World regions with fast-growing financial and economic potential like Africa could become the predominant crypto adopters

Africa has long been a territory with poor Internet access. And when the COVID-19 pandemic took place, this event made it more difficult for migrant workers to send money or goods home to families. As a result, crypto payment and payment solutions have emerged as a new trend in Africa.


African migrant workers are unable to send money home

According to information from the World Bank, remittance flows to low and middle-income countries (LMICs) are projected to fall by almost 20% in 2020. This is one of the sharpest declines in history. Not only did it make people unemployed, but COVID-19 also made it harder for immigrant workers to send money home.

Also according to the World Bank, Sub-Saharan Africa is projected to reduce its remittance by 23.1% in 2020. In the first quarter of 2020, the region continued to have the highest average remittance costs, with the average transfer. of $ 200 charged at about 9%.

Even for those who have maintained the financial capability to transfer money, lockdown measures have impacted access to MTOs (money transfer operators) in receiving countries.

For these reasons, Oxfam and around 90 other NGOs, wrote a letter calling the U.S. and European governments to take urgent action to facilitate wiring or other payment settlement mechanisms. It also calls on Somali officials, MTOs, international banks, and bodies such as the UN to coordinate efforts to boost the accessibility of remittance payments. It is known that this letter was sent to international bodies documenting the impact of the plunge in remittance payments in Somalia.

Africa could become the predominant crypto adopters

When it comes to developing countries, in particular Africa, and why this revolution will usher in people’s financial independence and inclusion, we start with the eye-opening reality that African users have essentially leapfrogged developed nations in the usage of both technologies — where mobile phones have long been the African primary tool of choice for business and daily life exchanges — and also in terms of their cryptocurrency usage and adoption.

Over 1.7 billion people globally are unbanked, lacking a bank account or credit card to partake in the tools and services that create economic sustainability. This limits their ability to engage in the global economy and grow their business possibilities. Cryptocurrencies provide a new way to enter the global market, using a new form of stored value as a way to transact without bank accounts and credit cards that amass debt.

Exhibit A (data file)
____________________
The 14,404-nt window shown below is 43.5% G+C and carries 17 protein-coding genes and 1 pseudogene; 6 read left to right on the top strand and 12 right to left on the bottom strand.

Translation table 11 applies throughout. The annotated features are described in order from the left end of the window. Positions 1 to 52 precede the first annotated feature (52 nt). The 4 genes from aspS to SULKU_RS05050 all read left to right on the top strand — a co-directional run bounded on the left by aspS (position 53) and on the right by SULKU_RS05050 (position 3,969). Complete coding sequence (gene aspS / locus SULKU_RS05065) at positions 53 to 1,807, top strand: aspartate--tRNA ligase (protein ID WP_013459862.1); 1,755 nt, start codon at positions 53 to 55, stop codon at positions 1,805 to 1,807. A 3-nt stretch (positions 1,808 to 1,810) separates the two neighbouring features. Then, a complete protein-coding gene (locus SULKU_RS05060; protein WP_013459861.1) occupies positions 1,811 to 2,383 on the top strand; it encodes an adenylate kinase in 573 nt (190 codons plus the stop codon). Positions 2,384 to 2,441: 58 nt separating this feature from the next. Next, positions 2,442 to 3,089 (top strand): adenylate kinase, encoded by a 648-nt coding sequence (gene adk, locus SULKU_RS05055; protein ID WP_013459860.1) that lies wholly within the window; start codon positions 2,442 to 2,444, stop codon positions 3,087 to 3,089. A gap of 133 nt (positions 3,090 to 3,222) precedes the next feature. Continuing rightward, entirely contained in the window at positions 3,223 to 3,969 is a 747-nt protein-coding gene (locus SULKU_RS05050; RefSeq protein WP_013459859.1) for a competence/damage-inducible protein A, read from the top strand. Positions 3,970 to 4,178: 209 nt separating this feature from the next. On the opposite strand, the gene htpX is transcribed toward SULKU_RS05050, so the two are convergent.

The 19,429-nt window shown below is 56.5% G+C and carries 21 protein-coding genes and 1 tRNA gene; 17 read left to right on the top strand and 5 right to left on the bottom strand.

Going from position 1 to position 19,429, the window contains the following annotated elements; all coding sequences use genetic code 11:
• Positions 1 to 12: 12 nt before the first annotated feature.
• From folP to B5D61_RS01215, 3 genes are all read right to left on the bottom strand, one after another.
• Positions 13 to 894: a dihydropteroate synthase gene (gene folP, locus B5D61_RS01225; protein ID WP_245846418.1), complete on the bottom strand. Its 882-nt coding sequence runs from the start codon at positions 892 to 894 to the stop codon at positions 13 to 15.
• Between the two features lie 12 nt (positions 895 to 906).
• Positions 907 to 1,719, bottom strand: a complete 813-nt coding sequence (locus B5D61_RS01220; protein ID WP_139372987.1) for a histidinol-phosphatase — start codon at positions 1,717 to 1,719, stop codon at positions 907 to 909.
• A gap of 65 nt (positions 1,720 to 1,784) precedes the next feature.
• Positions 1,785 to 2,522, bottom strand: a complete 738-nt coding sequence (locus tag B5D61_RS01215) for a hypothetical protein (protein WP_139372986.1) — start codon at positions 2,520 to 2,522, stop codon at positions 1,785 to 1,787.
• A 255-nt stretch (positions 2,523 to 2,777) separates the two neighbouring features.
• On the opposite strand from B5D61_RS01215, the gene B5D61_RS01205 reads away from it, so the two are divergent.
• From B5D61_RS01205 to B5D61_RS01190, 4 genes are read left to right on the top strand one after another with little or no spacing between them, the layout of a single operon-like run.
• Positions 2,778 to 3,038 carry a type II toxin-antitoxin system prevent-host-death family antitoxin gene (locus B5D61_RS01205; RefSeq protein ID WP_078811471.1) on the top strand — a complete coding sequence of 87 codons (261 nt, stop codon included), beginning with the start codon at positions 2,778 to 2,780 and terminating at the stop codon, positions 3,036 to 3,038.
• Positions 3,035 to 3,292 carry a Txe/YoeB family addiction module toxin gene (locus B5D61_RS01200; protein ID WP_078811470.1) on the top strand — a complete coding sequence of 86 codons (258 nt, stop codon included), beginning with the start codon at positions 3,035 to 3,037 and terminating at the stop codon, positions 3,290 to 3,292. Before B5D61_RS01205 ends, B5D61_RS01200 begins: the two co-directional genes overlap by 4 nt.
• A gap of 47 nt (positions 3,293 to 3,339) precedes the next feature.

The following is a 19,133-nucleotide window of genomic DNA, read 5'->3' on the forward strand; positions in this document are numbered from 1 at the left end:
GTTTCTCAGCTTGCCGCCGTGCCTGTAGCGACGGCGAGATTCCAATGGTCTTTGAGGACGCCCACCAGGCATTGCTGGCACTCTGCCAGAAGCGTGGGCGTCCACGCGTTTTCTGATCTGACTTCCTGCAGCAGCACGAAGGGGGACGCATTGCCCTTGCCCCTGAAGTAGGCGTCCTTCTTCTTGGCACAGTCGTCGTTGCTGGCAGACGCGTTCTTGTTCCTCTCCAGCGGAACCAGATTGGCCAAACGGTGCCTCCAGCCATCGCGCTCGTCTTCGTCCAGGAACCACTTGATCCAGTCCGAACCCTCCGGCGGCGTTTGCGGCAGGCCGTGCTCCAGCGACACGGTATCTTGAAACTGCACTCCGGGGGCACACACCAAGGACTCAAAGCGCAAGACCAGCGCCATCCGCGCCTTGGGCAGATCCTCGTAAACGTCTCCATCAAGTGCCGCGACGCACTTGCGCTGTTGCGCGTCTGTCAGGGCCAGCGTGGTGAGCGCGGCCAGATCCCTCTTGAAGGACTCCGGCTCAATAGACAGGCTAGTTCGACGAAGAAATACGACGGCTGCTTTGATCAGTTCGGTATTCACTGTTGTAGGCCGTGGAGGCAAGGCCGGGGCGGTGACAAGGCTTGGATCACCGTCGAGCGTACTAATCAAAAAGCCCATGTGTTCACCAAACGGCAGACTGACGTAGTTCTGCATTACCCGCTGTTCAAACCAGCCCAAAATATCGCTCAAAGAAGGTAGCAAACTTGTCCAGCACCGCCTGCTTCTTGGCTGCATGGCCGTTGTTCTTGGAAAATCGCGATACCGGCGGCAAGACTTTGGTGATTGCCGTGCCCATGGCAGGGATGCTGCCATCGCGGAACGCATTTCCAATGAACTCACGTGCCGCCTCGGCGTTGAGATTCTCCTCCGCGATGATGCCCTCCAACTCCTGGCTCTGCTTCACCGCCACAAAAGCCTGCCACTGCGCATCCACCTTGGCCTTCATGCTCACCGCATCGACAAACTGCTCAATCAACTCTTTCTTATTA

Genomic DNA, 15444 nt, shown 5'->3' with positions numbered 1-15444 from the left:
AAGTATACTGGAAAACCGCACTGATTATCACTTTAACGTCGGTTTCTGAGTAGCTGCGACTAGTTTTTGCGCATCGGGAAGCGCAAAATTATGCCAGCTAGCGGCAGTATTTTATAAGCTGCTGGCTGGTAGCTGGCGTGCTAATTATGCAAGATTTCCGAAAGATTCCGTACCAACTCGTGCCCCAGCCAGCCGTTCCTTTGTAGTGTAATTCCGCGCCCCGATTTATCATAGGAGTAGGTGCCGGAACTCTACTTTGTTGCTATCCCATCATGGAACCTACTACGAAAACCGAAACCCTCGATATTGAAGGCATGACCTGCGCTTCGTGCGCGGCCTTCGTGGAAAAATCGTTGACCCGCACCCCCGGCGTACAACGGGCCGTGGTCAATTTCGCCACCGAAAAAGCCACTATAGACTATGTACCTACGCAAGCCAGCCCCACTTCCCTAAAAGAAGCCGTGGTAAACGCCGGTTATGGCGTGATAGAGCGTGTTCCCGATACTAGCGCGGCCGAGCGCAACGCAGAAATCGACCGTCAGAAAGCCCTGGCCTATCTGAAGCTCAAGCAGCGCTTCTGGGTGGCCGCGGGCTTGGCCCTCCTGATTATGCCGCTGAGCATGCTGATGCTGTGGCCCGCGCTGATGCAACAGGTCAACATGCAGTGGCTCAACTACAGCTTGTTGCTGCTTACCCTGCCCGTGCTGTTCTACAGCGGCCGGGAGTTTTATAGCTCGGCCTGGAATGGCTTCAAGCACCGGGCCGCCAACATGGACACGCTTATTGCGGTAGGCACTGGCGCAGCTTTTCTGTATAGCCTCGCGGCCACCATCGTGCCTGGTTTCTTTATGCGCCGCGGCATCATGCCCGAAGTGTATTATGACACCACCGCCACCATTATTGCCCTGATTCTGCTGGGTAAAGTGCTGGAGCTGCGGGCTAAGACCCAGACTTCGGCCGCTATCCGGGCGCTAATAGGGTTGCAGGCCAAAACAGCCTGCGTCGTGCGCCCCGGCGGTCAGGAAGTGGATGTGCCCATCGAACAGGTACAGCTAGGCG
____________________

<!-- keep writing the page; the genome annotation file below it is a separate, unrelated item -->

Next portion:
The lack of trust, volatility, and inflation was seen in African currencies (more than 40 currencies across the continent) as well as the difficulty in exchanging between them, caused locals to seek other tools for holding a value that could also be used cross-border. As a result, crypto payment and payment solutions have emerged as a new trend in Africa.



In particular, Bitcoin is one of the most famous cryptocurrencies in Africa or trading in XRP derivatives. Slightly more comfortable than it has ever been before, opening up a new avenue for those who wish to introduce themselves to the world of crypto.

Moreover, the payment via Bitcoin will not have intermediaries, no complicated workflow, just register, enter your information, and you are ready to trade. With familiarity, trust, and as African users increasingly get used to seeing, trading, and often interacting with cryptocurrencies, they are more inclined to use it in their daily lives.

Moreover, Facebook – the largest social network in the world – has also announced its payment system, money transfer across borders, Libra. Besides, Facebook recently partnered with several of the world’s top telecom companies to build a subsea internet cable to improve internet access across Africa. The cable, called 2Africa, will be 37,000 kilometers (23,000 miles) long and link 16 African countries to Europe and the Middle East.

Facebook hasn’t disclosed how much money it’s contributing to the project, but it won’t be a significant percentage of its projected revenue of $78 billion this year. However, it is highly likely that Facebook is seeking to move further into the African market, thus setting the stage for Libra’s development.

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